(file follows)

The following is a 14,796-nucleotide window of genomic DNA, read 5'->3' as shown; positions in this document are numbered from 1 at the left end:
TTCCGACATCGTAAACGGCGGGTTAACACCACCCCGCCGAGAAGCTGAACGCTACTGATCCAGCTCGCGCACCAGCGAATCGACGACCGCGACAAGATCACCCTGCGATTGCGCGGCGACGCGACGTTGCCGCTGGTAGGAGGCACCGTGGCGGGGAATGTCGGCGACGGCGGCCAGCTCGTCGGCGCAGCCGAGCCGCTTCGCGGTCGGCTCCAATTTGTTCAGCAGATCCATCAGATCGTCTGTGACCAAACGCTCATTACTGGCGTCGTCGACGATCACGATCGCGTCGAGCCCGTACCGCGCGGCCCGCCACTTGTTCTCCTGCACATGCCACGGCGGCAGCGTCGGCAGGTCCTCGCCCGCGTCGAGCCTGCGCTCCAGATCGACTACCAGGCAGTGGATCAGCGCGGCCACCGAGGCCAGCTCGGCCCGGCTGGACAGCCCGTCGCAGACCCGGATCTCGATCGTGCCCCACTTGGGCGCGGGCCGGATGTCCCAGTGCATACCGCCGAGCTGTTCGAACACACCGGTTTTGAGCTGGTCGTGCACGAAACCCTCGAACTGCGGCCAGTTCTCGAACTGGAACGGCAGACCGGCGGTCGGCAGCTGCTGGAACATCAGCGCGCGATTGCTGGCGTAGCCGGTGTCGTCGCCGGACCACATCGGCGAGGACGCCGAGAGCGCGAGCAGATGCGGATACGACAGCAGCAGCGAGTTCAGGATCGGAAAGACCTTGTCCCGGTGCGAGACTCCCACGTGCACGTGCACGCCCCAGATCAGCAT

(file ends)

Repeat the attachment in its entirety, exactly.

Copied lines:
The following is a 14,796-nucleotide window of genomic DNA, read 5'->3' as shown; positions in this document are numbered from 1 at the left end:
TTCCGACATCGTAAACGGCGGGTTAACACCACCCCGCCGAGAAGCTGAACGCTACTGATCCAGCTCGCGCACCAGCGAATCGACGACCGCGACAAGATCACCCTGCGATTGCGCGGCGACGCGACGTTGCCGCTGGTAGGAGGCACCGTGGCGGGGAATGTCGGCGACGGCGGCCAGCTCGTCGGCGCAGCCGAGCCGCTTCGCGGTCGGCTCCAATTTGTTCAGCAGATCCATCAGATCGTCTGTGACCAAACGCTCATTACTGGCGTCGTCGACGATCACGATCGCGTCGAGCCCGTACCGCGCGGCCCGCCACTTGTTCTCCTGCACATGCCACGGCGGCAGCGTCGGCAGGTCCTCGCCCGCGTCGAGCCTGCGCTCCAGATCGACTACCAGGCAGTGGATCAGCGCGGCCACCGAGGCCAGCTCGGCCCGGCTGGACAGCCCGTCGCAGACCCGGATCTCGATCGTGCCCCACTTGGGCGCGGGCCGGATGTCCCAGTGCATACCGCCGAGCTGTTCGAACACACCGGTTTTGAGCTGGTCGTGCACGAAACCCTCGAACTGCGGCCAGTTCTCGAACTGGAACGGCAGACCGGCGGTCGGCAGCTGCTGGAACATCAGCGCGCGATTGCTGGCGTAGCCGGTGTCGTCGCCGGACCACATCGGCGAGGACGCCGAGAGCGCGAGCAGATGCGGATACGACAGCAGCAGCGAGTTCAGGATCGGAAAGACCTTGTCCCGGTGCGAGACTCCCACGTGCACGTGCACGCCCCAGATCAGCAT